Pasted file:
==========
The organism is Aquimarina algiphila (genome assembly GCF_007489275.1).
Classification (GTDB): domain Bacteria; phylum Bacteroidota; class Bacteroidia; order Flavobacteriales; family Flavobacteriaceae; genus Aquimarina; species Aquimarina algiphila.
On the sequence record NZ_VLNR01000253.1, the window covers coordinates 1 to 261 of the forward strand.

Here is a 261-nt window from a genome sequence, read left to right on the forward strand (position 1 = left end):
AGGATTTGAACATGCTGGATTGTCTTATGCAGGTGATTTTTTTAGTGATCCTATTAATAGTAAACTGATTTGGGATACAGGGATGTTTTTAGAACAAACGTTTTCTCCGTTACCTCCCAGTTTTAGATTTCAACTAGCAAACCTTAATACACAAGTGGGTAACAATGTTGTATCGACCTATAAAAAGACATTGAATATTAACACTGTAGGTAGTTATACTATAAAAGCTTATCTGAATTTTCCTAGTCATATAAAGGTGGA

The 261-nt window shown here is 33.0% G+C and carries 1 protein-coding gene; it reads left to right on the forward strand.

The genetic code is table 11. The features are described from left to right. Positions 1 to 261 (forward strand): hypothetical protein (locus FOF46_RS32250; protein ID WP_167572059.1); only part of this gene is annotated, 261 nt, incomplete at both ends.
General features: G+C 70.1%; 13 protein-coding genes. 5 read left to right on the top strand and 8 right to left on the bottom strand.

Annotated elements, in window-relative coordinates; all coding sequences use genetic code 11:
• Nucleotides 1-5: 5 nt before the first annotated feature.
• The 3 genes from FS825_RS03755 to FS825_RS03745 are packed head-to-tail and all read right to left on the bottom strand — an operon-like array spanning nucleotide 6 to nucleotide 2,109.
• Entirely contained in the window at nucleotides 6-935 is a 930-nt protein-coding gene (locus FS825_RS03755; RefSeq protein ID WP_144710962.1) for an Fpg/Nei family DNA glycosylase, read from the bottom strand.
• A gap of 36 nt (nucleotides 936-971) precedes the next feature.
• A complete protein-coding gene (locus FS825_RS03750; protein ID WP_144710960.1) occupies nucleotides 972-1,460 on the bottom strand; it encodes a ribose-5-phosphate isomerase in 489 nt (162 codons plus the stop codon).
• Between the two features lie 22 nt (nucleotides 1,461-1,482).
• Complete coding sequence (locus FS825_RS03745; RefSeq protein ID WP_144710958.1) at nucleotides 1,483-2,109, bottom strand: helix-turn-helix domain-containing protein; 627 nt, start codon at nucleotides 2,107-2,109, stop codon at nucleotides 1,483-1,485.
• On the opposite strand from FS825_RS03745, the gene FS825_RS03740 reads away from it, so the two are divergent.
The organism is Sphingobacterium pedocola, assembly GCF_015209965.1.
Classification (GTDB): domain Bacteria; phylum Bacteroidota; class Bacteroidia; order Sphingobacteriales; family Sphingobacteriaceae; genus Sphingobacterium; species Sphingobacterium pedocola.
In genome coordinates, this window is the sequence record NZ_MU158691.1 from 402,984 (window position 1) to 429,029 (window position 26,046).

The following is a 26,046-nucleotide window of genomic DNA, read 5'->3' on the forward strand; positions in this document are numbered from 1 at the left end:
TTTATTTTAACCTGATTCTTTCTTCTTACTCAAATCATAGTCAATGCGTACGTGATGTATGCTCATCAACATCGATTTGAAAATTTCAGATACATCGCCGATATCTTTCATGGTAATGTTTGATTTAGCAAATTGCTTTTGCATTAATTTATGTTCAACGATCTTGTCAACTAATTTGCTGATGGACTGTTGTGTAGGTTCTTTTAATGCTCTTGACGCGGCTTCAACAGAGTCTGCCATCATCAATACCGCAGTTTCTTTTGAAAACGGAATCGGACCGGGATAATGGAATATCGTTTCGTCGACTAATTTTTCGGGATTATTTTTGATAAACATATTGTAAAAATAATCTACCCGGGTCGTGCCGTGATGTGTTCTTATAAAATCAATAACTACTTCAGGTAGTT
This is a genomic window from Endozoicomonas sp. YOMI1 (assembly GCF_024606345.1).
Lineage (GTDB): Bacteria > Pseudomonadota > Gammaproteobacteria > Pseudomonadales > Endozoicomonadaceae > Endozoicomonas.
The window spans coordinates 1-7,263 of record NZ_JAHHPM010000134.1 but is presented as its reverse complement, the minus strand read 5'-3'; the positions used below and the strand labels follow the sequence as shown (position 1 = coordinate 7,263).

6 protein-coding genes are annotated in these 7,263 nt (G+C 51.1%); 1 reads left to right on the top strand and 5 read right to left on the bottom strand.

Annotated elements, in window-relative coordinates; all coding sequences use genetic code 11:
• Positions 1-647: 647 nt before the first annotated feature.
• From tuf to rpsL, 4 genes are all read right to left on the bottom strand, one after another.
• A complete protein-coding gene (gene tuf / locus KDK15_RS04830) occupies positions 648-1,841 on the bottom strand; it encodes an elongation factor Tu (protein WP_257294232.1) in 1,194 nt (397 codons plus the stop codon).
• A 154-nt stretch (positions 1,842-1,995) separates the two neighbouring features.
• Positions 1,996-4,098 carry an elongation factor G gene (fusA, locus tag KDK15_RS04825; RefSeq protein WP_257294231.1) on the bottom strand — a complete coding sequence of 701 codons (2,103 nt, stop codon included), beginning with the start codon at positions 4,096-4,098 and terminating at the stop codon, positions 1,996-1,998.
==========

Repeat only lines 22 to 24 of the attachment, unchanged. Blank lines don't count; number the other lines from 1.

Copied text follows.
TTTATTTTAACCTGATTCTTTCTTCTTACTCAAATCATAGTCAATGCGTACGTGATGTATGCTCATCAACATCGATTTGAAAATTTCAGATACATCGCCGATATCTTTCATGGTAATGTTTGATTTAGCAAATTGCTTTTGCATTAATTTATGTTCAACGATCTTGTCAACTAATTTGCTGATGGACTGTTGTGTAGGTTCTTTTAATGCTCTTGACGCGGCTTCAACAGAGTCTGCCATCATCAATACCGCAGTTTCTTTTGAAAACGGAATCGGACCGGGATAATGGAATATCGTTTCGTCGACTAATTTTTCGGGATTATTTTTGATAAACATATTGTAAAAATAATCTACCCGGGTCGTGCCGTGATGTGTTCTTATAAAATCAATAACTACTTCAGGTAGTT
This is a genomic window from Endozoicomonas sp. YOMI1 (assembly GCF_024606345.1).
Lineage (GTDB): Bacteria > Pseudomonadota > Gammaproteobacteria > Pseudomonadales > Endozoicomonadaceae > Endozoicomonas.